# Cholera dynamics on community networks (13rit168)

Arriving in Banff, Alberta Sunday, August 4 and departing Sunday August 11, 2013

## Organizers

Zhisheng Shuai (University of Central Florida)

Joseph Tien (Ohio State University)

Pauline Van den Driessche (University of Victoria)

## Objectives

Background and previous work.

The study of population dynamics on community net- works has a long history in ecology and epidemiology, for example in the context of metapopulations [10, 12, 14, 17, 27]. Epidemiological studies on community networks have examined the ability of disease to invade [11, 15, 28], steady state distributions [2], phase relationships between oscillations in different locales [8, 11, 19, 27], and disease ‘fade-out’ and extinction [8, 9]. Developments in network theory [24, 37] and the explosion of data on empirical network structure in the last fifteen years has opened up new avenues of research in mathematical epidemiology. A central mathematical question is to understand how network structure and community (“patch”) characteristics combine to affect disease dynamics. Recently, we have started to make progress in answering this question for two specific aspects of cholera dynamics: invasibility, and global stability.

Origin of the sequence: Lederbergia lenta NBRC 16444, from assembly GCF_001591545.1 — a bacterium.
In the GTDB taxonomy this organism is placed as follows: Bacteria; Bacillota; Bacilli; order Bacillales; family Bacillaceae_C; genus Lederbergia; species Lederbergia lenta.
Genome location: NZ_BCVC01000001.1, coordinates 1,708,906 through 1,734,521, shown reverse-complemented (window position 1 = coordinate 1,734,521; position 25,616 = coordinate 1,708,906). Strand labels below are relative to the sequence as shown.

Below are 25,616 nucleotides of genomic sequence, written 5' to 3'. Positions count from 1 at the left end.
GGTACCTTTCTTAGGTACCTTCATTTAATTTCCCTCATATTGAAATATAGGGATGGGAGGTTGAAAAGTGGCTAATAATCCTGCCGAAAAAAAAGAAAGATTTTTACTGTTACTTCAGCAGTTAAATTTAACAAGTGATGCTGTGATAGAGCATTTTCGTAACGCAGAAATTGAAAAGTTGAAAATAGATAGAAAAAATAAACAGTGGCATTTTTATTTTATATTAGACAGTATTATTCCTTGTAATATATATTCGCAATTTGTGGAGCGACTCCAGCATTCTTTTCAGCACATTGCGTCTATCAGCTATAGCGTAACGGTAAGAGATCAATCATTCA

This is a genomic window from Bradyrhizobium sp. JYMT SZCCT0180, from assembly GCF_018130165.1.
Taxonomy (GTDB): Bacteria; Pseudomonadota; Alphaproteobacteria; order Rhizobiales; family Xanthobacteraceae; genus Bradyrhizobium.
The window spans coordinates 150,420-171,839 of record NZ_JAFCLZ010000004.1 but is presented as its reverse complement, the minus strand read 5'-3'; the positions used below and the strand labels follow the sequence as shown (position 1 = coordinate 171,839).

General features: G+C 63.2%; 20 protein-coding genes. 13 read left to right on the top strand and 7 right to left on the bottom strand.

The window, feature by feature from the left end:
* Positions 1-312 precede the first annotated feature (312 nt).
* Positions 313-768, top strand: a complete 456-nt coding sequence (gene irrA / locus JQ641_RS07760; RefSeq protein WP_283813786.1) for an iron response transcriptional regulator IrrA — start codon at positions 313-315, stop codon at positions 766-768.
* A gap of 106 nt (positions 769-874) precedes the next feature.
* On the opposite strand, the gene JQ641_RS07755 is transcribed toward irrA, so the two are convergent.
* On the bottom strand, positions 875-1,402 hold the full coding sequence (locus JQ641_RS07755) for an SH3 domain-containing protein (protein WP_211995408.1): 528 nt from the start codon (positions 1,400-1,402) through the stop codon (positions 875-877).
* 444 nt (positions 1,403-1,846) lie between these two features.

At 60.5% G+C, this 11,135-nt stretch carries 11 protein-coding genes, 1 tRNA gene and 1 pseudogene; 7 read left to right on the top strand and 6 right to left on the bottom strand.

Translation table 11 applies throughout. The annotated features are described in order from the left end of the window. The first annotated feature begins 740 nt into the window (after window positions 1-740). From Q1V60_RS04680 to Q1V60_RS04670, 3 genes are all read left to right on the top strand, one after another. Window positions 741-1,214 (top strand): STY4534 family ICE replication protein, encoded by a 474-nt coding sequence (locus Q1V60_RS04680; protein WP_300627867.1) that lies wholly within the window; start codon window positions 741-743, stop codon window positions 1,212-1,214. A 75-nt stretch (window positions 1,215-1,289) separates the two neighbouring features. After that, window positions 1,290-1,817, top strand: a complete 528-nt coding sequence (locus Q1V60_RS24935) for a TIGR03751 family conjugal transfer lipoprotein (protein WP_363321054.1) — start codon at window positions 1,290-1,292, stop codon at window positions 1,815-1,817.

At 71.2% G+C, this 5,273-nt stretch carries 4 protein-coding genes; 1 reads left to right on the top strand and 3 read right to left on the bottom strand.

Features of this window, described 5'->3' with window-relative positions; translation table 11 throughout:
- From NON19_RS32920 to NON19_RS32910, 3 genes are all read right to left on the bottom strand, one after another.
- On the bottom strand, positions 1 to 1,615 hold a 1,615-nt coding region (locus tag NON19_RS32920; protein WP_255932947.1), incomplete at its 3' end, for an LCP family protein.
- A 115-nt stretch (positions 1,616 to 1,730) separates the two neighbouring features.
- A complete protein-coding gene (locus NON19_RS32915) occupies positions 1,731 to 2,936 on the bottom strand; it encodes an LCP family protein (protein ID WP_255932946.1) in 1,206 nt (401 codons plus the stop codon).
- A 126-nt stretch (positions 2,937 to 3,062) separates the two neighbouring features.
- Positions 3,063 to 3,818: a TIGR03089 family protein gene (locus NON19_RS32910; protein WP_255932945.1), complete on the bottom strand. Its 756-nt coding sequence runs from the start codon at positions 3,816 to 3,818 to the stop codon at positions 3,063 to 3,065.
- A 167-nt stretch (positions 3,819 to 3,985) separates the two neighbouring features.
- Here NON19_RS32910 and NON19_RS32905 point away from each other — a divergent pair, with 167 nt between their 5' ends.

The ability of a disease to invade a susceptible population is determined by the basic reproduction number ${cal {R}}_0$, a fundamental quantity in mathematical epidemiology. The basic reproduction number for a community network can be defined as the dominant eigenvalue of a certain matrix, the "next generation" matrix [36]. Analytical expressions for ${cal {R}}_0$ for networks are generally difficult to derive. Recently we have preliminary results on computing ${cal {R}}_0$ for network cholera models as a function of the ratio $varepsilon$ of two time scales: the rate of pathogen decay in the environment, compared with the rate of movement between nodes of the network. In the limit of fast water movement, ${cal {R}}_0$ can be computed analytically as a weighted average of the ``patch risk" for the different patches, times an average pathogen lifetime in the environment. The weights in both averages correspond to the rooted spanning trees of the network. Away from this limit, ${cal {R}}_0$ can be expressed as a Laurent series in $varepsilon$. The next order correction to ${cal {R}}_0$ involves a generalization of the group inverse for the graph Laplacian matrix, reflects clustering of disease ``hot spots" in the network, but is not yet fully understood. These results are encouragingly simple, easy to interpret biologically, and touch upon several different areas in mathematics, including graph theory, Markov processes, and matrix theory. When ${cal {R}}_0>1$, the disease is able to invade. The resulting dynamics depend upon the disease incidence functions and distribution for infection-derived immunity. Under a broad set of incidence functions, and for exponentially distributed immune durations, the asymptotic behavior of the system is completely determined by ${cal {R}}_0$: for ${cal {R}}_0>1$, the system converges to a unique, globally stable endemic equilibrium, and for ${cal {R}}_0 leq 1$, the system converges to the disease-free equilibrium. To establish global stability of the endemic equilibrium, a global Lyapunov function for the whole community network model can be constructed as a weighted sum of Lyapunov functions of individual community models, with the weights in the sum also determined by the rooted spanning trees of the network.